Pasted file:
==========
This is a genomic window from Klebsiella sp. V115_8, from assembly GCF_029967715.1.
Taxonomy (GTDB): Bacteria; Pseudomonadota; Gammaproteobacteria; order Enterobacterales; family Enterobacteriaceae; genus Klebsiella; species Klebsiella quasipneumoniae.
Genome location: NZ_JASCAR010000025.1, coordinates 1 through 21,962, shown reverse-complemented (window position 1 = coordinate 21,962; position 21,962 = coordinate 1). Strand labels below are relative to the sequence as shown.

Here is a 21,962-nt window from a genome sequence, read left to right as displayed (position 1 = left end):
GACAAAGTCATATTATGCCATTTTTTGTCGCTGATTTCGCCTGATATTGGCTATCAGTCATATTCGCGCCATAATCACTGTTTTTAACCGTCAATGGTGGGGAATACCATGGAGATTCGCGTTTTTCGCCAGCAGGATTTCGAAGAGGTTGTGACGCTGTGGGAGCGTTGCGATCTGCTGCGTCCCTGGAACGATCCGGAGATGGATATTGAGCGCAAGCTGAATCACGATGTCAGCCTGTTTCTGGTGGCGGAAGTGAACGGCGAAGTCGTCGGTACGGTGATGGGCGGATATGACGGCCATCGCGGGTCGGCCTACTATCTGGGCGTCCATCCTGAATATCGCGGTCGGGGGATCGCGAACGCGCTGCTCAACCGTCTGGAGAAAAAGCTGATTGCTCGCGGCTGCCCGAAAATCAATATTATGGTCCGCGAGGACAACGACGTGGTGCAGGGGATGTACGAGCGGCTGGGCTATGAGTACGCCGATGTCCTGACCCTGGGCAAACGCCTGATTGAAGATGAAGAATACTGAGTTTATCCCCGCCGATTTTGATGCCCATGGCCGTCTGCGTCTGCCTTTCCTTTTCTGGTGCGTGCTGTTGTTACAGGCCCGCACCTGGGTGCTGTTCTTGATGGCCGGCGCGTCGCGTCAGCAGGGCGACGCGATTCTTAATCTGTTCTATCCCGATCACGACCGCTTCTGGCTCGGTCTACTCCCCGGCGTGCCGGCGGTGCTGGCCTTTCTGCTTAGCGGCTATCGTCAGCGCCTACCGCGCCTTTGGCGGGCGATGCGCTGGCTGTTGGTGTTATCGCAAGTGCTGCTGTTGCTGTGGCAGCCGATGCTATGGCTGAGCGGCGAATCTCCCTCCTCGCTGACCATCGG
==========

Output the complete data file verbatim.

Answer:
This is a genomic window from Klebsiella sp. V115_8, from assembly GCF_029967715.1.
Taxonomy (GTDB): Bacteria; Pseudomonadota; Gammaproteobacteria; order Enterobacterales; family Enterobacteriaceae; genus Klebsiella; species Klebsiella quasipneumoniae.
Genome location: NZ_JASCAR010000025.1, coordinates 1 through 21,962, shown reverse-complemented (window position 1 = coordinate 21,962; position 21,962 = coordinate 1). Strand labels below are relative to the sequence as shown.

Here is a 21,962-nt window from a genome sequence, read left to right as displayed (position 1 = left end):
GACAAAGTCATATTATGCCATTTTTTGTCGCTGATTTCGCCTGATATTGGCTATCAGTCATATTCGCGCCATAATCACTGTTTTTAACCGTCAATGGTGGGGAATACCATGGAGATTCGCGTTTTTCGCCAGCAGGATTTCGAAGAGGTTGTGACGCTGTGGGAGCGTTGCGATCTGCTGCGTCCCTGGAACGATCCGGAGATGGATATTGAGCGCAAGCTGAATCACGATGTCAGCCTGTTTCTGGTGGCGGAAGTGAACGGCGAAGTCGTCGGTACGGTGATGGGCGGATATGACGGCCATCGCGGGTCGGCCTACTATCTGGGCGTCCATCCTGAATATCGCGGTCGGGGGATCGCGAACGCGCTGCTCAACCGTCTGGAGAAAAAGCTGATTGCTCGCGGCTGCCCGAAAATCAATATTATGGTCCGCGAGGACAACGACGTGGTGCAGGGGATGTACGAGCGGCTGGGCTATGAGTACGCCGATGTCCTGACCCTGGGCAAACGCCTGATTGAAGATGAAGAATACTGAGTTTATCCCCGCCGATTTTGATGCCCATGGCCGTCTGCGTCTGCCTTTCCTTTTCTGGTGCGTGCTGTTGTTACAGGCCCGCACCTGGGTGCTGTTCTTGATGGCCGGCGCGTCGCGTCAGCAGGGCGACGCGATTCTTAATCTGTTCTATCCCGATCACGACCGCTTCTGGCTCGGTCTACTCCCCGGCGTGCCGGCGGTGCTGGCCTTTCTGCTTAGCGGCTATCGTCAGCGCCTACCGCGCCTTTGGCGGGCGATGCGCTGGCTGTTGGTGTTATCGCAAGTGCTGCTGTTGCTGTGGCAGCCGATGCTATGGCTGAGCGGCGAATCTCCCTCCTCGCTGACCATCGG